The idea that the meaning of life can be so simple and elegant is a tough one to digest; there’s a reason why people say, “What is the meaning of life?” as a joke when someone asks them to bring up a topic for light conversation. But if it’s that simple, then why do people ponder it so deeply and frequently? Well, the answer brings up many questions and some pushback that will help if it is addressed. Let’s go through a list of FAQs about growth-oriented meaning and what the answers are that will help to clarify things:
But people get old. How is growth the meaning of life if you stop growing physically around 20 years old and then begin to degenerate and die later in life?
This is a great question that has three misconceptions in it:
This is where many people get tripped up, which causes them to ask what it all means. People die. Life is just repeatedly waking, cleaning/maintaining, eating, drinking, working to live, having some leisure time, and sleeping. You do that around 25,000 times (give or take) and then you die. But life is much more than that if you focus on it. It’s about building relationships. It’s about experiences. It’s about learning new things and exploring the unknown. It’s about improving yourself and the world around you. And that whole is much more than the sum of its parts. Most importantly, though, while you need to be selfish to the point that you have what you need to live, after that point you are welcome to help others and work toward shared, mutually beneficial goals. And when you reproduce and raise the next generation, your life becomes dedicated to their growth. So growth is so much more beyond yourself—that’s where “greater meaning” is found.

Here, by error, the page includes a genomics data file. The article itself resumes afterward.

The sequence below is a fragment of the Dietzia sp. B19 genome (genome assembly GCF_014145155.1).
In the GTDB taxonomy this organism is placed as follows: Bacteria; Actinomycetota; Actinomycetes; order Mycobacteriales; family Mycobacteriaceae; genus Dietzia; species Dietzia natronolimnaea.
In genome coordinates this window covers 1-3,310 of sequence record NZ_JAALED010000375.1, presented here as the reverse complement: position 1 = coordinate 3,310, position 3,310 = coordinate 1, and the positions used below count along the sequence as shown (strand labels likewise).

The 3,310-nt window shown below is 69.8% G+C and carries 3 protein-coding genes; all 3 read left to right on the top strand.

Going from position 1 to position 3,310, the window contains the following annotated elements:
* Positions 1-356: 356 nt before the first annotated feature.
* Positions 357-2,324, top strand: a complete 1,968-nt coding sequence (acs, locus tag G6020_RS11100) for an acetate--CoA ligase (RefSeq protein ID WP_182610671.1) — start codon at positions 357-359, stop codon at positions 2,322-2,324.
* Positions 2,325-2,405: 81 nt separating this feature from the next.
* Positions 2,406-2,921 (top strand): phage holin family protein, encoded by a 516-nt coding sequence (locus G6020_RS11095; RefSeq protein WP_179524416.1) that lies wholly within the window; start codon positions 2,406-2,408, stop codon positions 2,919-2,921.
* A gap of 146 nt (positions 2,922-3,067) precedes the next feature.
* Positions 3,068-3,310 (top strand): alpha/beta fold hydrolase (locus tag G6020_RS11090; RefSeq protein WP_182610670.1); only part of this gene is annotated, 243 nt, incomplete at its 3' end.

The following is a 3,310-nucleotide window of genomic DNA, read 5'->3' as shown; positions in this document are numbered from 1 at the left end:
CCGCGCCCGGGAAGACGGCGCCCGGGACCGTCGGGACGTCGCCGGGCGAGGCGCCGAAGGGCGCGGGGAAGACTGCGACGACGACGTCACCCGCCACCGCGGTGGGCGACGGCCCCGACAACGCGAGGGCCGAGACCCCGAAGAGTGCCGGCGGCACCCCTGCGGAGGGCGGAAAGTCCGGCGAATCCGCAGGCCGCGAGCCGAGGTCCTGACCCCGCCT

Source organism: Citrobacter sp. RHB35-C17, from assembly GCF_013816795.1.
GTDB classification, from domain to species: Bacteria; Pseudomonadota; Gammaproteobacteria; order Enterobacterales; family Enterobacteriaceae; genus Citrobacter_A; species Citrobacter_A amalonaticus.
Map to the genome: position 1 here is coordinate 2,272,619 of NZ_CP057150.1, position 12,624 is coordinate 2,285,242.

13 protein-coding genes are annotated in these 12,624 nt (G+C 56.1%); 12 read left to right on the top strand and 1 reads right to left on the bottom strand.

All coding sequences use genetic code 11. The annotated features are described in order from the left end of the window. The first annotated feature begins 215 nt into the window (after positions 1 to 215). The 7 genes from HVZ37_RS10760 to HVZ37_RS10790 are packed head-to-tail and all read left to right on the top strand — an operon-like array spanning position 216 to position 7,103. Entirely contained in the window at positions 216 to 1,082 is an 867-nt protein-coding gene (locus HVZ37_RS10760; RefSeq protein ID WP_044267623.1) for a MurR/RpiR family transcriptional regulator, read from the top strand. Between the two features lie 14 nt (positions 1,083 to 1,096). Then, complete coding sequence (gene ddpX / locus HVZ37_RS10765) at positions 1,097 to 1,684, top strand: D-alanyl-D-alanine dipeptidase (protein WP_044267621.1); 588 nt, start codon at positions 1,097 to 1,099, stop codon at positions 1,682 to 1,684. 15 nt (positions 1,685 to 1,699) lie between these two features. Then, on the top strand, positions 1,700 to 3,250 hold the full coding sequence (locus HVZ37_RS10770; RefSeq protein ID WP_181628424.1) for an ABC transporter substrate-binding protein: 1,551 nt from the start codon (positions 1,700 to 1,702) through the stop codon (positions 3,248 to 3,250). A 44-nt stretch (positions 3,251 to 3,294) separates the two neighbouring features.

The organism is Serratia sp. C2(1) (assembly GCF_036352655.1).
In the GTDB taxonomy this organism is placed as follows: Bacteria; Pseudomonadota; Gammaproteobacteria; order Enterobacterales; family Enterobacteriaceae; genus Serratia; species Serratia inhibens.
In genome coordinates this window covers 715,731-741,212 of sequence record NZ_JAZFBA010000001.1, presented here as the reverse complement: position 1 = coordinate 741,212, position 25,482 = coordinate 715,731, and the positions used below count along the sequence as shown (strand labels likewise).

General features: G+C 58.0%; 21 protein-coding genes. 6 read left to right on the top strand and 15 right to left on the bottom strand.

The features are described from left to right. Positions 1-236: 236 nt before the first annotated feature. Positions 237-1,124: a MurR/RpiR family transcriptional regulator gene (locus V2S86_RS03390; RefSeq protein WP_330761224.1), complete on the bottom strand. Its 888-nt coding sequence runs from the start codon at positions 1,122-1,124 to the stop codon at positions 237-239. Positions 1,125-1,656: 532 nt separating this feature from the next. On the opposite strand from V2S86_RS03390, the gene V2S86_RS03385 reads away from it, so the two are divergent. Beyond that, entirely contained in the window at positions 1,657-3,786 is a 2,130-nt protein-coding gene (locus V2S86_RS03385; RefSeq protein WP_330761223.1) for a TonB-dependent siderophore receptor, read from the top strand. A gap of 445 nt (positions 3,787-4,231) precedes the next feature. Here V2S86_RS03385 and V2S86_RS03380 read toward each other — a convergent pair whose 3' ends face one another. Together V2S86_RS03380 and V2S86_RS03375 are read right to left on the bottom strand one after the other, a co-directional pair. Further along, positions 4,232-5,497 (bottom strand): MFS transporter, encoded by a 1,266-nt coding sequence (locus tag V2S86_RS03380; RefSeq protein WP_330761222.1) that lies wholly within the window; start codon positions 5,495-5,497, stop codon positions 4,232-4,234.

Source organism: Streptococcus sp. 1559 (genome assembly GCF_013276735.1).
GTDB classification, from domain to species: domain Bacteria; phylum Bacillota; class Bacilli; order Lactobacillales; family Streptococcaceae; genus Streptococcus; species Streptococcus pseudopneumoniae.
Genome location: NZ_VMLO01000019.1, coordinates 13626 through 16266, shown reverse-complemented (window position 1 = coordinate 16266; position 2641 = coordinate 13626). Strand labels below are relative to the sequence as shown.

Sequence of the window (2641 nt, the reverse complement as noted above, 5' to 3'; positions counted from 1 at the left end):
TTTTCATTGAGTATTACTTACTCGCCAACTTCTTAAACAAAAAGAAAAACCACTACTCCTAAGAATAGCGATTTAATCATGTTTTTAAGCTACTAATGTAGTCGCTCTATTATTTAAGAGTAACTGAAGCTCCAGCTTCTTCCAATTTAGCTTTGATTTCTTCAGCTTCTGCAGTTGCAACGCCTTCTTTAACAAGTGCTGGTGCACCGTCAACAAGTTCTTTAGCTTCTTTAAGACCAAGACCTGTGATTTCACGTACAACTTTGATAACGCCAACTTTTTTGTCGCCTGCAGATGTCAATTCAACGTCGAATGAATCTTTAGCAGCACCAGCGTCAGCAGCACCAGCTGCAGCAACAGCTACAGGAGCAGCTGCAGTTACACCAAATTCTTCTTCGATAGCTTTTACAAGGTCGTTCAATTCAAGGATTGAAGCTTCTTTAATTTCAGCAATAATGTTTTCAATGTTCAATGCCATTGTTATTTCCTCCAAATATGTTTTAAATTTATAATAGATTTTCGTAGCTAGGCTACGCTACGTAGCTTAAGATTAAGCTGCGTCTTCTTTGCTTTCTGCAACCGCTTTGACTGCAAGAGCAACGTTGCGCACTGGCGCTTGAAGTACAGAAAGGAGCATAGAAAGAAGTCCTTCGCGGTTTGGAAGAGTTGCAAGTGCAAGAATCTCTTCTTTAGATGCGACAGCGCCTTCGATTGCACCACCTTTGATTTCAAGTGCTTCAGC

As for forms of growth, your physical body is just a fraction of the number of forms of growth. You can grow your friendships, your relationships, your money, your assets, your knowledge, and even your spirituality. Anything you work on improving over time is a form of growth, and so there is so much more than just growing physically—though there is nothing wrong with people who dedicate their lives to bodybuilding or athletics, as it is fine to focus on one primary form of growth.
Finally, everything ends in life because the only thing constant in life is change. Things ending have no bearing on their meaning to you. If you are married, your wedding was a few hours and yet you cite it as a highlight of your life. You don’t try to have a wedding every day—in fact, that would make it less special. Similarly, vacations end, friendships and relationships can end, careers end, child rearing ends, and your life ends. The fact that things end doesn’t make them not worthwhile or meaningful; on the contrary, it can make them more valuable and special (i.e., scarcity often drives value).
What if you grow but don’t find meaning?
This is a fantastic question because growth is only one of the eight drivers of a sense of meaning—so while it is the point, it’s not the only element involved in feeling a sense of purpose. (Note: the other seven are experience, desire, belief, emotions, ethics, support, and choice) Therefore, you do need to keep a few things in mind when trying to find growth that is meaningful to you:
In short, growth is only one of the eight drivers of meaning and so, while it is the primary driver, you need to make sure that you focus on things that matter to you for the sense of significance to be there.
I’m exhausted. I keep working, working, and working but not seeing any results.